.........beneath my bedroom window. The orchids and violets are doing well there.

Happy Saturday, everyone!

Wednesday, February 7, 2018

Week one, done.

I've been gluten free for exactly a week now. So far, it hasn't been too difficult. I've been eating pretty ordinary things, like meals with rice or potatoes for sides instead of bread. For breakfast I've either had cheese grits (yummy, especially on cold mornings), kefir yogurt smoothies (not my favorite, but I drink them for the probiotics and calcium), or gluten free cold cereals with milk. Lunch is usually dinner leftovers from the night before or fruit, cheeses, and nuts. Last night I tried out some gluten free pasta (made from rice, corn, and quinoa flour) along with some ground beef and tomato sauce. I was slightly weirded out by the thought of noodles made with alternative flour, and so even though they tasted ok, and were pretty tasteless after being smothered in sauce, I didn't really like that meal and probably won't repeat it. I'm not a huge pasta fan to begin with, though.

So aside from being kind of bored, it hasn't been too bad. I was disappointed by a sudden flare of itchiness on my right ankle and foot this afternoon, though. It's only been a week, so I shouldn't expect anything yet, but I so hope to have found an answer to my skin condition!

I had my first and only temptation with gluten this afternoon. There was a mistaken pizza delivery of 6 large pizzas to the school where I work right before I left. None of the after school activity leaders had ordered them, and we didn't know which Pizza Hut they had come from (our town has several) so we couldn't call and tell them of the mistake. Before the last of us left for the day the principal was trying to get us to each take a couple of pizzas home so they wouldn't go to waste. And boy, did they smell good! My stomach was growling, but I stayed strong and refused. Sigh.....The worst part is that all there is for dinner tonight is the leftover weirdo pasta from last night! Lucky me! 

Glorious pizza!

Monday, February 5, 2018


When I saw these two beauties for sale at my neighborhood grocery store for a very low price, I decided to give orchids another try. Aren't they pretty? 

I love the color. Right before taking this photo I noticed that my shirt matches the flowers.

So far the sunny window in my bedroom seems like a good place for them. I hope I can keep them alive! 

Sunday, February 4, 2018

On February

"Here comes February, a little girl with her first valentine, a red bow for her wind-blown hair, a kiss waiting on her lips, a tantrum just back of her laughter. She is young as a kitten, changeable as the wind, and into everything. She can sulk, she can beam, she changes from one minute to the next. February is a phase, a short phase at that, and she has to be lived with.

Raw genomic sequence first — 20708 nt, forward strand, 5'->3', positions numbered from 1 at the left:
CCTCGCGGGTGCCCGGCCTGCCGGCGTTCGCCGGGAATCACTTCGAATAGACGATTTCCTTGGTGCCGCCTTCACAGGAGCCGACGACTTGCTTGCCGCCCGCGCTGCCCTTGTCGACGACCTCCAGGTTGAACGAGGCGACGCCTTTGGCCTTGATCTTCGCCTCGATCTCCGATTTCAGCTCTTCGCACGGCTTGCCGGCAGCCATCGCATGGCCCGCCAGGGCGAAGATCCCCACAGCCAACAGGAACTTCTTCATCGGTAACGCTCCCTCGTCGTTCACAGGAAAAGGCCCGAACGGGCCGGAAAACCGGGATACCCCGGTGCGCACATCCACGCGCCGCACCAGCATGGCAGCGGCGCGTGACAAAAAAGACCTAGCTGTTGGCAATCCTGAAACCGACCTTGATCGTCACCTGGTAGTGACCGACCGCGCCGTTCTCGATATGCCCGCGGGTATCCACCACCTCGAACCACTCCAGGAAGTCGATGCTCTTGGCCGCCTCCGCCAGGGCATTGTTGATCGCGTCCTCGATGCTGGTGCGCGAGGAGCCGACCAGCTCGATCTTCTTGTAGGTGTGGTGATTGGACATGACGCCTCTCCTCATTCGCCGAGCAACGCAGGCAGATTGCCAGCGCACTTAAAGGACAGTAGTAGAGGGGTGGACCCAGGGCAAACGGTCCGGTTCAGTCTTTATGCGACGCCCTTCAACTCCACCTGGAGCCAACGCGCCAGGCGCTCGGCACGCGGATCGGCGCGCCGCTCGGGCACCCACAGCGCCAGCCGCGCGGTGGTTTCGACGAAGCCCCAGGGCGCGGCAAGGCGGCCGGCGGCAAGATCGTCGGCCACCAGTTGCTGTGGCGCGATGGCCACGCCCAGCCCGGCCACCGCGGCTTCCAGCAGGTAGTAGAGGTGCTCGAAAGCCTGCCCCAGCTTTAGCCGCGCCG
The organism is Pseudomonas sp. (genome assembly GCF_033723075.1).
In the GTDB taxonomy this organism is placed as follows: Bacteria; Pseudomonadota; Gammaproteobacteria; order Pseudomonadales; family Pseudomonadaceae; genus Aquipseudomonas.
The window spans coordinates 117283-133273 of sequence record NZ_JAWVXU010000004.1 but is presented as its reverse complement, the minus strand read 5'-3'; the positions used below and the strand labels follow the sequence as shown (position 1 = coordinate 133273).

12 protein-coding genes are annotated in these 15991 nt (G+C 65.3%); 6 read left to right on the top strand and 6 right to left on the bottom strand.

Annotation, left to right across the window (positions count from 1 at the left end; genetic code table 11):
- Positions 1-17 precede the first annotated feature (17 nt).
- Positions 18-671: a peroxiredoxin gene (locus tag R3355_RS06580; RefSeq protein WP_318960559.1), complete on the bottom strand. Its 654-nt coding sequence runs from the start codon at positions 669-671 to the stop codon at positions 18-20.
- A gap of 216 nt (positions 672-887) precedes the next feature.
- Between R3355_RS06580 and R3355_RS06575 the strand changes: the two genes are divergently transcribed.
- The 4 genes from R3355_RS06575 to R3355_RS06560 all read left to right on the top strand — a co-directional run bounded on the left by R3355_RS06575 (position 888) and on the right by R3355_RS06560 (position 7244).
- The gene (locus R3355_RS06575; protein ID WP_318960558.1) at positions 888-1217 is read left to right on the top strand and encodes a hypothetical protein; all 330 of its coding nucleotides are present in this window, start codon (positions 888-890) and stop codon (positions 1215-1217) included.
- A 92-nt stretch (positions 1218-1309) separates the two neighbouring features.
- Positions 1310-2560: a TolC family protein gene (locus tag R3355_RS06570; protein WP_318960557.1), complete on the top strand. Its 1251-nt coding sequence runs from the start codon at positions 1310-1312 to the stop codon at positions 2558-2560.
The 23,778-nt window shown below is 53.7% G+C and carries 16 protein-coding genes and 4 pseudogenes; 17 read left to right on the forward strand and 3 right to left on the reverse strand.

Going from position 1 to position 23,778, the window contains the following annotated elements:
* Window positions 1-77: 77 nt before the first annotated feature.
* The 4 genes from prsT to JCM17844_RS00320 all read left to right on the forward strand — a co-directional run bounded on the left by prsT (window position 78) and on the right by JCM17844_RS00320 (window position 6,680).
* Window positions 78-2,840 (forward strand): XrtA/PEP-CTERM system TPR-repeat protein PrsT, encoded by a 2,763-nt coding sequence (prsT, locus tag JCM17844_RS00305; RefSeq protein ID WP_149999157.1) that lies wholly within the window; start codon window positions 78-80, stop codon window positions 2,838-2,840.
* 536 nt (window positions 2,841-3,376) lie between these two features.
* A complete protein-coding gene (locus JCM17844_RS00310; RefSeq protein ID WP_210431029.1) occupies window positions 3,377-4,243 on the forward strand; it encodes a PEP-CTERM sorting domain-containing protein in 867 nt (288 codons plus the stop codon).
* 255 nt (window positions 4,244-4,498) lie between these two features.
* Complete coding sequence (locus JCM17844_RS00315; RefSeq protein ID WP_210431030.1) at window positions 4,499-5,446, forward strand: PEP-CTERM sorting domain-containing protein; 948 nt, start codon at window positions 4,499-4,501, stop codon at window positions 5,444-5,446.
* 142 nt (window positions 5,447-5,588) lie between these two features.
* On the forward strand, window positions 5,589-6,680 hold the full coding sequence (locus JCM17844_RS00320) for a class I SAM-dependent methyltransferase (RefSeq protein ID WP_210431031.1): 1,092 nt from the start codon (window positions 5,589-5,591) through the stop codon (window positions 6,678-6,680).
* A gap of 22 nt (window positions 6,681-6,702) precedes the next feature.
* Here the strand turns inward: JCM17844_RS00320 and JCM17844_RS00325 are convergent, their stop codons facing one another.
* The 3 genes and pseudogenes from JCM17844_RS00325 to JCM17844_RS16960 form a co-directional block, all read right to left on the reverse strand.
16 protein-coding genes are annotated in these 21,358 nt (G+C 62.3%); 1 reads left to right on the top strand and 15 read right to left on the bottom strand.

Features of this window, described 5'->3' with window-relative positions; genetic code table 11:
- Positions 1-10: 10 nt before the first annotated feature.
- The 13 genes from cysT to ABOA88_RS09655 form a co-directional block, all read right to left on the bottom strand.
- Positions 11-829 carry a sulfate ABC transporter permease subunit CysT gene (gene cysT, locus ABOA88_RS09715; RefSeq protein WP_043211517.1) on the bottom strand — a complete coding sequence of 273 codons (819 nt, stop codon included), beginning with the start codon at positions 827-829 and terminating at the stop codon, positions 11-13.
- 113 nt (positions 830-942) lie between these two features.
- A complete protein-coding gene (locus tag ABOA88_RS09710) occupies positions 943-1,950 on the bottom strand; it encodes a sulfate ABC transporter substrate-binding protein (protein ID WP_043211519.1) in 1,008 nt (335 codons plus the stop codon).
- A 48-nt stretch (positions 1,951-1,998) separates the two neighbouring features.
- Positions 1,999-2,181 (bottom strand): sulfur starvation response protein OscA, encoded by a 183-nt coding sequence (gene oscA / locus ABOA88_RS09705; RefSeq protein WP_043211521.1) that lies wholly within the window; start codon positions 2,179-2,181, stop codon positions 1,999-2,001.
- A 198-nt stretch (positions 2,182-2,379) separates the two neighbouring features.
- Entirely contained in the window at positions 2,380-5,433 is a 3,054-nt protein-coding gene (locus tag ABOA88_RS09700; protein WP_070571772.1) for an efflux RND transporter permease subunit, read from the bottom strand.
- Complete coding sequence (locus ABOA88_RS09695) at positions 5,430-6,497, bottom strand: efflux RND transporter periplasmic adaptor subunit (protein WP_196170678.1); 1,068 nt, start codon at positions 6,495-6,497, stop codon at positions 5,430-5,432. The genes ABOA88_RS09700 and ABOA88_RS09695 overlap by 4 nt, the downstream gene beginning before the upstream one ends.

February can't be taken seriously too long at a time. It starts with Groundhog Day, which is neither omen nor portent, but only superstition, and it ends, often as not, in a flurry of snow. It is sleet and snow and ice and cold, and now and then it is waxing sunshine and tantalizing thaw and promise. February is soup and mittens, and it is a shirt-sleeve day that demands an overcoat before sundown. It is forsythia buds opening in the house and skid chains clanking on the highway. February is sunrise at 6:30 for the first time since November.
February is a gardener pruning his grape vines today and shoveling a two-foot drift off the front walk tomorrow morning. It is a farmer wondering this week if his hay will last the Winter, and next week wondering if he should start plowing. It is tiny, tight catkins on the alder in the swamp and skunk cabbage thrusting a green sheath up through the ice. February is the tag-end of Winter - we hope. But in our hearts we know it isn't Spring, not by several weeks and at least a dozen degrees.
There's no evidence to support it in the dictionaries, but some say that February's name comes from and ancient and forgotten word meaning "a time that tries the patience."
Hal Borland
"Sundial of the Seasons"
February 1956

Every year, I'm glad to see the beginning of February. The days are finally growing noticeably longer, even if it's still cold. This winter has been much colder than usual, for longer stretches of time than usual. I don't mind having what feels like a "real" winter for once, but I'm ready for spring.

Today is chilly and rainy, a good one for staying indoors. I've been fighting off what I hope is just a cold and/or a sinus infection, given how devastating the flu has been at school. The situation has gotten much worse since I blogged about it last week. Almost 20% of the students enrolled have now been stricken with it, not to mention a good number of teachers and staff members. So far I've had headaches, a sore throat first thing in the morning, sneezing, and a runny nose....but no fever, at least so far. I'll be spending most of this wet, cold day under a blanket with a book and a mug of tea--which would be an ideal February afternoon for me if I felt just a little bit better!

I plan to roast a small chicken for our supper tonight, maybe with some potatoes, carrots, sprigs of rosemary, and cloves of garlic cooked alongside the bird in the pan juices. I imagine bedtime will be early, to try to feel better for work tomorrow...although if I still feel bad I may just stay home. We have enough germs spreading around the place without me adding to them!

How's your Sunday going?